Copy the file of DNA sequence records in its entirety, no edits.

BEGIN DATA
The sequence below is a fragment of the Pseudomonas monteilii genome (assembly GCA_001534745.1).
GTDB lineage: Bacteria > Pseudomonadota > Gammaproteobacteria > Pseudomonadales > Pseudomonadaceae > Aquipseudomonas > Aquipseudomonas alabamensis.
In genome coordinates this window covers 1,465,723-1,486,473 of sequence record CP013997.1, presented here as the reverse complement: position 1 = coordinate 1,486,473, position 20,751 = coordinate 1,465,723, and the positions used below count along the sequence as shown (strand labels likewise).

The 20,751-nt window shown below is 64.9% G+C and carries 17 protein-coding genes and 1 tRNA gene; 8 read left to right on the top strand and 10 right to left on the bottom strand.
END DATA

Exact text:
The sequence below is a fragment of the Pseudomonas monteilii genome (assembly GCA_001534745.1).
GTDB lineage: Bacteria > Pseudomonadota > Gammaproteobacteria > Pseudomonadales > Pseudomonadaceae > Aquipseudomonas > Aquipseudomonas alabamensis.
In genome coordinates this window covers 1,465,723-1,486,473 of sequence record CP013997.1, presented here as the reverse complement: position 1 = coordinate 1,486,473, position 20,751 = coordinate 1,465,723, and the positions used below count along the sequence as shown (strand labels likewise).

The 20,751-nt window shown below is 64.9% G+C and carries 17 protein-coding genes and 1 tRNA gene; 8 read left to right on the top strand and 10 right to left on the bottom strand.